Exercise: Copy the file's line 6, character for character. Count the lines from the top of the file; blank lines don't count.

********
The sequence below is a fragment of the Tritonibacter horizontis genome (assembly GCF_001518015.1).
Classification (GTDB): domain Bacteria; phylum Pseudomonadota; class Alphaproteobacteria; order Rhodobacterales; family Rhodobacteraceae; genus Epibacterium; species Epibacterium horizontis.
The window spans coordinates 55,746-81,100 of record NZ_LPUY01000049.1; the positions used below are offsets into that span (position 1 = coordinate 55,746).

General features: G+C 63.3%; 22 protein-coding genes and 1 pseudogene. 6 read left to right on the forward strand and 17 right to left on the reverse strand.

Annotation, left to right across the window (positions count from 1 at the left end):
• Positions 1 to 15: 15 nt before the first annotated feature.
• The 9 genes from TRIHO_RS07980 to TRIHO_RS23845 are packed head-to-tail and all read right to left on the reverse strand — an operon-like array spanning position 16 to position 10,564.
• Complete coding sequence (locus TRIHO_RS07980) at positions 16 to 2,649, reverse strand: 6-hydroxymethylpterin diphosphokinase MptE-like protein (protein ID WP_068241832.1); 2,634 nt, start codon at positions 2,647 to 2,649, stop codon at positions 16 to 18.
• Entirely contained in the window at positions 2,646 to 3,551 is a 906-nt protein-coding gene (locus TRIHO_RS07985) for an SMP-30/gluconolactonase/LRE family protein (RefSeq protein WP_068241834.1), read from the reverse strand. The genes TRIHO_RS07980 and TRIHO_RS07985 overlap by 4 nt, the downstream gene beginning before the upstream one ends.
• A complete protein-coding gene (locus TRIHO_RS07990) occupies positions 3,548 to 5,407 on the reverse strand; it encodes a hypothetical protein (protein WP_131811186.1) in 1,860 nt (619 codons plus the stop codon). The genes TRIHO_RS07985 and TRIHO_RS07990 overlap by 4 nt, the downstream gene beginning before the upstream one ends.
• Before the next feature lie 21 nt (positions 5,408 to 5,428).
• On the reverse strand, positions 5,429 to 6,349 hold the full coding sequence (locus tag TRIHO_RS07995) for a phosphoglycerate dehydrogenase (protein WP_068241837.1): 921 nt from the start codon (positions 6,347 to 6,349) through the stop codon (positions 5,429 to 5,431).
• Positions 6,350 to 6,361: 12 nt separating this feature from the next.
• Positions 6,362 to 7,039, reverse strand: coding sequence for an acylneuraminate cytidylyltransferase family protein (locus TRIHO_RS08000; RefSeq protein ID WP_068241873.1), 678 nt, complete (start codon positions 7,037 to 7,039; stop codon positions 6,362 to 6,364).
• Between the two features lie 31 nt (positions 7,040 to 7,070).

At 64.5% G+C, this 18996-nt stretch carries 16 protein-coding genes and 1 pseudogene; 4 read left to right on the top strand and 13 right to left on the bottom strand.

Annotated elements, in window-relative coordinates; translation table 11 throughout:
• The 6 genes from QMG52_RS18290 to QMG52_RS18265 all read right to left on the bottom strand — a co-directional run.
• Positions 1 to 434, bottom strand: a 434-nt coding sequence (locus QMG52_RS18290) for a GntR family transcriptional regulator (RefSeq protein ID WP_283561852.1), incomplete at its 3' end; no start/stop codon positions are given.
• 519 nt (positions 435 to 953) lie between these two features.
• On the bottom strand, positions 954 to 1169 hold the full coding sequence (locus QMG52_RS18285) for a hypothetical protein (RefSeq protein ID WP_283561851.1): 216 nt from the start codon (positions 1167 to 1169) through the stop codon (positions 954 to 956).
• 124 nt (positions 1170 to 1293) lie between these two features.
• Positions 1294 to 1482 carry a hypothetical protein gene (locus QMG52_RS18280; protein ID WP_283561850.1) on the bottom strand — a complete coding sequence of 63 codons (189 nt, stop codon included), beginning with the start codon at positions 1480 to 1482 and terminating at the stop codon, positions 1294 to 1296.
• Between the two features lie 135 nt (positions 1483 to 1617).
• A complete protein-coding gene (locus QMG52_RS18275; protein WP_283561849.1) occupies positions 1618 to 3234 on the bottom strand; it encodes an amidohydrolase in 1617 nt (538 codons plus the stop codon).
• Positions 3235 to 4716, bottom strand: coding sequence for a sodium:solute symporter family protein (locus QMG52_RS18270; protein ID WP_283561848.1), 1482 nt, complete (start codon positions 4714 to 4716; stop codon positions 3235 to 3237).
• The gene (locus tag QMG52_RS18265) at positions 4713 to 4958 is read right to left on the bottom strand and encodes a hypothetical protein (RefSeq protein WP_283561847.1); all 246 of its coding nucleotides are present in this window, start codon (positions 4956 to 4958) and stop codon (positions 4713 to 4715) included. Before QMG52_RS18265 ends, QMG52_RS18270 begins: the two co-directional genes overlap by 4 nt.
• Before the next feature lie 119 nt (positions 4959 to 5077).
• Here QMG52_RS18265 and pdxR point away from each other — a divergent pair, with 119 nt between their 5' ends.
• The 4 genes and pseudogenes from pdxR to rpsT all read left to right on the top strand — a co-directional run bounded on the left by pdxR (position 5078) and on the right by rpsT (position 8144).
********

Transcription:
• Positions 1 to 15: 15 nt before the first annotated feature.